By Mitch Kehetian
DETROIT – A fundraising project launched three years ago by descendants with a “living bond” linking them to old Keghi in Turkish-occupied Western Armenia will be capped with a Keghi III “pagharch” feast in December to benefit school children of Nor Keghi in the free Republic of Armenia.
In doing so the life of students and residents in the Nor Keghi village of independent Armenia will benefit with the renovation and development of a multi-purpose auditorium at one of three existing school structures. Activist Richard Norsigian, a motivating project member who conferred with officials in Nor Keghi in September, said school and government leaders were elated on the enhancement project launched by the Nor Keghi Association of Greater Detroit. With the cooperation of the Ministry of the Diaspora, Norsigian, chairman of the association’s steering committee, was also greeted at a Town Hall meeting in Nor Keghi, a community numbering more than 6,500 residents near the capital city of Yerevan.
Nor Keghi Mayor Ashot Tevosyan escorted Norsigian on a tour of the town and two of its most recently built schools that service a full 12-grade education format. At the third school Norsigian said it was evident there was a need for renovations in its auditorium.
“By concentrating on upgrading the multi-purpose auditorium to benefit students and the community our mission will foster a living bond between the DNA of old Keghi and Nor Keghi,” said Norsigian, a retired public school administrator and professor at Madonna University.
This year’s fundraising will take place on Saturday, December 2, at 6:30 pm, at St. John Armenian Church Hall in suburban Southfield. In addition to dining on “pagharch,” a winter meal consumed by Keghitzees for centuries, a full menu also will be served – followed by Armenian folk dance music by an all-star band consisting of noted Armenian musicians.
In addition to being taken on a tour of Nor Keghi landmarks, Mayor Tevosian took Norsigian to the St. Hovhannes Church, the first church built in the community after its renaming in 1962 from Ashdarag to Nor Keghi by the Armenian government. At the church Norsigian and his son Shant dined with community leaders and school principals where their hosts also applauded Detroit’s Keghitzees for reaching out to Nor Keghi.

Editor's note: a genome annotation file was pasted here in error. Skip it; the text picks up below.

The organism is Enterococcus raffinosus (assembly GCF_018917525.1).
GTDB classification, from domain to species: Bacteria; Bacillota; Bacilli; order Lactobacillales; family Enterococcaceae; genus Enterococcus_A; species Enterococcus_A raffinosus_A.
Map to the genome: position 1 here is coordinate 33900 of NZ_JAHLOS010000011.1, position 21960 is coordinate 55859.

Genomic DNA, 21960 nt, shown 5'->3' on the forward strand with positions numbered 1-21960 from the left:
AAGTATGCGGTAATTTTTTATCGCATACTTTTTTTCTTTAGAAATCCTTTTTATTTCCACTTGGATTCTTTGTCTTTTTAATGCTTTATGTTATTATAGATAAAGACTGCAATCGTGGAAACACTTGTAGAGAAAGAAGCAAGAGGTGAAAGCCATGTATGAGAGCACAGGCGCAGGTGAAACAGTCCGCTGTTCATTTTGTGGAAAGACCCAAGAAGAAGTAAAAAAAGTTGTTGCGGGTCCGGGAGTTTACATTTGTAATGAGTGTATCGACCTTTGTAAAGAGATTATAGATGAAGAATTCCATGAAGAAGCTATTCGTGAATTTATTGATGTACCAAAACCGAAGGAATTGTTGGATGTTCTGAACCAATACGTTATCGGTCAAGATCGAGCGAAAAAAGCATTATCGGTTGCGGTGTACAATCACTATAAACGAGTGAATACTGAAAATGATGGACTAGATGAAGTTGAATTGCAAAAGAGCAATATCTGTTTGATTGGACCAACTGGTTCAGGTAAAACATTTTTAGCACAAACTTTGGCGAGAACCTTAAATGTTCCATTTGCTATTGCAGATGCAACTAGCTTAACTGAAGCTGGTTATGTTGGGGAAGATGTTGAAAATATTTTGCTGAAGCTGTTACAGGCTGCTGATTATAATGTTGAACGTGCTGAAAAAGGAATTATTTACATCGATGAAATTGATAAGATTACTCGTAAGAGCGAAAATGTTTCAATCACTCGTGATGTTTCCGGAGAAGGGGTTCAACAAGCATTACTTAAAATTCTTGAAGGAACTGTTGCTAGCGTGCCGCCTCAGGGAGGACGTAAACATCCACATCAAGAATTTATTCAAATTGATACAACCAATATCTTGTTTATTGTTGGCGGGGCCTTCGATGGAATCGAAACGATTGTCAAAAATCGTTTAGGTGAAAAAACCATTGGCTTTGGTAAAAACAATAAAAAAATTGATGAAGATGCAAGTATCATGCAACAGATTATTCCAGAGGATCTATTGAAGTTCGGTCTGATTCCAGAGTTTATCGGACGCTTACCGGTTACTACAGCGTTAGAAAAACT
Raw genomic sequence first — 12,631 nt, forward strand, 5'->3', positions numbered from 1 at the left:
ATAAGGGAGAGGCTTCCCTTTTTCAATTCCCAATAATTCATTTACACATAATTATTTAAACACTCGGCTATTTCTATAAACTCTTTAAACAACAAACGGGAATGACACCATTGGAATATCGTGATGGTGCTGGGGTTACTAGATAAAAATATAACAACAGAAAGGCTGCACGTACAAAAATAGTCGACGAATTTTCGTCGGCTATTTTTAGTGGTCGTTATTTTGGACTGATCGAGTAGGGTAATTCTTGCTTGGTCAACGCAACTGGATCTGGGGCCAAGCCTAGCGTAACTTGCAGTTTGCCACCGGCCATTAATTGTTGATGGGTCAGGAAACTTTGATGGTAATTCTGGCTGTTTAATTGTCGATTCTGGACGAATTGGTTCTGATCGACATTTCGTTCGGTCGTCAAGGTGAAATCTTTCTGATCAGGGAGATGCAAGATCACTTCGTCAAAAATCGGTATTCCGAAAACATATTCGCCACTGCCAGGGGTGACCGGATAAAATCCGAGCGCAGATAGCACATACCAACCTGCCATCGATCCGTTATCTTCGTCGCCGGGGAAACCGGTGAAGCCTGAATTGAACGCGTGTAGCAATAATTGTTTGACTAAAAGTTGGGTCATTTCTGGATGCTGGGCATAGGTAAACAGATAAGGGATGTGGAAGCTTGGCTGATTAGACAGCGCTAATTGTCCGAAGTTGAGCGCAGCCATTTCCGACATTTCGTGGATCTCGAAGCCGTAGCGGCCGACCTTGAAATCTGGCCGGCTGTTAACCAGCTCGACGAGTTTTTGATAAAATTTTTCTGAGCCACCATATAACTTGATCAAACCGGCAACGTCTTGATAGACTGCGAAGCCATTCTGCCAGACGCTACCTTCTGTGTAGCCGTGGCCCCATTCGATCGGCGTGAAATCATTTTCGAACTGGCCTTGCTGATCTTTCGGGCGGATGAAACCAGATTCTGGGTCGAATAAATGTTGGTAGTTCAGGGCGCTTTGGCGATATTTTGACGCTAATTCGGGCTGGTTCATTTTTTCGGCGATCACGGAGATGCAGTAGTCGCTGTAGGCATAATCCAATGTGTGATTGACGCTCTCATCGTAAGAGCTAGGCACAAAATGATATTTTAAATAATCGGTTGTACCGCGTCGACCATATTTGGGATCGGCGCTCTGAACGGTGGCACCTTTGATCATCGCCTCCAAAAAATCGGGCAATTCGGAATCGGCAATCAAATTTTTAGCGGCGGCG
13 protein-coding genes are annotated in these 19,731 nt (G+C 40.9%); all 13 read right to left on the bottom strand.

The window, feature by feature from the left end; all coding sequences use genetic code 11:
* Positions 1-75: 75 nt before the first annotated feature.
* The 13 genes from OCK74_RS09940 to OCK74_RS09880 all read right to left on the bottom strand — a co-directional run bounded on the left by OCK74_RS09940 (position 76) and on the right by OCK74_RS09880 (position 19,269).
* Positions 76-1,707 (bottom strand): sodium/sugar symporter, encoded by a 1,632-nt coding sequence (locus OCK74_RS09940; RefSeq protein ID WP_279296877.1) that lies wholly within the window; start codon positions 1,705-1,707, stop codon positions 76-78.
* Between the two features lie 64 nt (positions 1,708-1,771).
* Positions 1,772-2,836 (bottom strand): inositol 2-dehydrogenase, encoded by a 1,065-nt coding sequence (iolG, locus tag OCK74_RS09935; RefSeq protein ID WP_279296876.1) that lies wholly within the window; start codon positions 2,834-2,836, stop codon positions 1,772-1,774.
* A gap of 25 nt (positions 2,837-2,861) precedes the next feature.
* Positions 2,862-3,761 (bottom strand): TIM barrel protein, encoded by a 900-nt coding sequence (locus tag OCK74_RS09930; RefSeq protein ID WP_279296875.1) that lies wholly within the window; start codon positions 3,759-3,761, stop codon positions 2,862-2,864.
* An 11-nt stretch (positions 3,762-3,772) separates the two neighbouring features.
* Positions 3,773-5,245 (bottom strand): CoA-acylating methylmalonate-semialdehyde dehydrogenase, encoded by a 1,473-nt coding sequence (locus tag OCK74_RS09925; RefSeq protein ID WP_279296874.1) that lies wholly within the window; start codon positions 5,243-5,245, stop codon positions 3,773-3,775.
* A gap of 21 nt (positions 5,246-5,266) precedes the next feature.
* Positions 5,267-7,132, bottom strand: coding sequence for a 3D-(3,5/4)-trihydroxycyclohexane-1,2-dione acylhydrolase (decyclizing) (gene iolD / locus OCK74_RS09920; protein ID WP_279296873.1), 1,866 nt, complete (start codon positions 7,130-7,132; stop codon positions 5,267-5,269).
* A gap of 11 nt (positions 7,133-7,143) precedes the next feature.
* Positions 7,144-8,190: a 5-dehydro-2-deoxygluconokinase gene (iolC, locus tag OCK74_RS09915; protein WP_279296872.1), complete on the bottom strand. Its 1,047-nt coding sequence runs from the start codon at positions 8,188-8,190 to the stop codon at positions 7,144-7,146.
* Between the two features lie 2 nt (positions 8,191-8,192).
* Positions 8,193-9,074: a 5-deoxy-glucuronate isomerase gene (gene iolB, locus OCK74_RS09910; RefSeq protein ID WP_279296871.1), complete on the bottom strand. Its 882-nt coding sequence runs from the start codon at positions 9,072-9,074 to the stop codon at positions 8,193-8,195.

In addressing the gathering the mayor said “we are pleased and elated to have compatriots in America who are concerned about our homeland and particularly Nor Keghi.” Norsigian said Nor Keghi is also the base of impressive plum and apple orchards that help strengthen its economic base by reaching out to markets in Russia and Ukraine.
Attendees to the Nor Keghi event can also learn more about the continuing role of Houshamadyan, a non-profit association to reconstruct and preserve the memory of Armenian life in the Ottoman Empire. Founded in 2010 in Berlin, Germany, its USA branch was organized earlier this year in Michigan. An informational booth will be stationed at the December 2 event to fully introduce the project, answer questions and digitize up to three memory items if people would like to bring them, and to set appointments to digitize larger collections.
Ani Kasparian, an Armenian language lecturer and instructor at the University of Michigan-Dearborn, said the Houshamadyan Education Society seeks to cover all aspects of the history of Armenian life in the Ottoman era, including social history and daily life – from music, literature and material culture. Of interest would be musical recordings, photographs, pictures, books, periodicals and old film history. Additional information can be obtained on its website : www.houshamadyan.org.
In reviewing the upcoming Nor Keghi pagharch fundraiser, Norsigian stressed “we will dine on a staple that helped our ancestors survive during the freezing winter seasons in mountainous Keghi, while emphazing that by meeting our fundraising goal we will enhance the life of our fellow Hyes in Nor Keghi – especially the school children.” From its very beginning the project has been embraced by the entire Detroit Armenian community.
A donation of $45 per person covers the event’s traditional “pagharch” feast along with a full buffet menu and Armenian dance music.
Norsigian also stressed that his successful visit to Nor Keghi was aided by Sirvard Hambaryan of the Ministry of Diaspora and Ara Simonyan of the Kotayik Marz. The reputable Paros Foundation will govern the renovation project for the Detroit based Nor Keghi Association
(Mitch Kehetian is a retired editor of the Macomb Daily and former board trustee at Central Michigan University.)